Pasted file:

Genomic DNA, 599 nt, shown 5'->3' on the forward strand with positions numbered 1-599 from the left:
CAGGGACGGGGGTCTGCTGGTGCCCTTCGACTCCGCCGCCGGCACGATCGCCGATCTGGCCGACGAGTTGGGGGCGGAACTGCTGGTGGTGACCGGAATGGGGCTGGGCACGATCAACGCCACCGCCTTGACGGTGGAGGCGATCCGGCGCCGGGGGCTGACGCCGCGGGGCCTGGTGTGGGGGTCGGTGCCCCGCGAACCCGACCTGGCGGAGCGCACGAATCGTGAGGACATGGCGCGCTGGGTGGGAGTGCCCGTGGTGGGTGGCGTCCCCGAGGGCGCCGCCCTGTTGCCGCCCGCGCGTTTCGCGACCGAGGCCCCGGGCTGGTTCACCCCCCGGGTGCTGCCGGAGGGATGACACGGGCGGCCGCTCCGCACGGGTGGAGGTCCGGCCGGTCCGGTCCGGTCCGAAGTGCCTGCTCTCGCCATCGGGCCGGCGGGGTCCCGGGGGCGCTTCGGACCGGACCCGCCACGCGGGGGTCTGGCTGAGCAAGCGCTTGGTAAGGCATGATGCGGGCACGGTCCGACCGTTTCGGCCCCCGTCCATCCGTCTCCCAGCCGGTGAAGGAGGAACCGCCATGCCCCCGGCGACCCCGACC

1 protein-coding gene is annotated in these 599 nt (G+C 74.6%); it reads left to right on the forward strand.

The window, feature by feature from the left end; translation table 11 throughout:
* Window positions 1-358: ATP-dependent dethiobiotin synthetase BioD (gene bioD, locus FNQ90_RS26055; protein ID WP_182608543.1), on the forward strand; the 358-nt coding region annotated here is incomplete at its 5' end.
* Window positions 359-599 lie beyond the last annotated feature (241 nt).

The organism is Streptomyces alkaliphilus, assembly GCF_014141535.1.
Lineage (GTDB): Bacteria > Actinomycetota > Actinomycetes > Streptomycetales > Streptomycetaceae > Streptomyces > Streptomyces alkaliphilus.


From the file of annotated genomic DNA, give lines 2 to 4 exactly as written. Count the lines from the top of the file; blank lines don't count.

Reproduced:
CAGGGACGGGGGTCTGCTGGTGCCCTTCGACTCCGCCGCCGGCACGATCGCCGATCTGGCCGACGAGTTGGGGGCGGAACTGCTGGTGGTGACCGGAATGGGGCTGGGCACGATCAACGCCACCGCCTTGACGGTGGAGGCGATCCGGCGCCGGGGGCTGACGCCGCGGGGCCTGGTGTGGGGGTCGGTGCCCCGCGAACCCGACCTGGCGGAGCGCACGAATCGTGAGGACATGGCGCGCTGGGTGGGAGTGCCCGTGGTGGGTGGCGTCCCCGAGGGCGCCGCCCTGTTGCCGCCCGCGCGTTTCGCGACCGAGGCCCCGGGCTGGTTCACCCCCCGGGTGCTGCCGGAGGGATGACACGGGCGGCCGCTCCGCACGGGTGGAGGTCCGGCCGGTCCGGTCCGGTCCGAAGTGCCTGCTCTCGCCATCGGGCCGGCGGGGTCCCGGGGGCGCTTCGGACCGGACCCGCCACGCGGGGGTCTGGCTGAGCAAGCGCTTGGTAAGGCATGATGCGGGCACGGTCCGACCGTTTCGGCCCCCGTCCATCCGTCTCCCAGCCGGTGAAGGAGGAACCGCCATGCCCCCGGCGACCCCGACC

1 protein-coding gene is annotated in these 599 nt (G+C 74.6%); it reads left to right on the forward strand.

The window, feature by feature from the left end; translation table 11 throughout: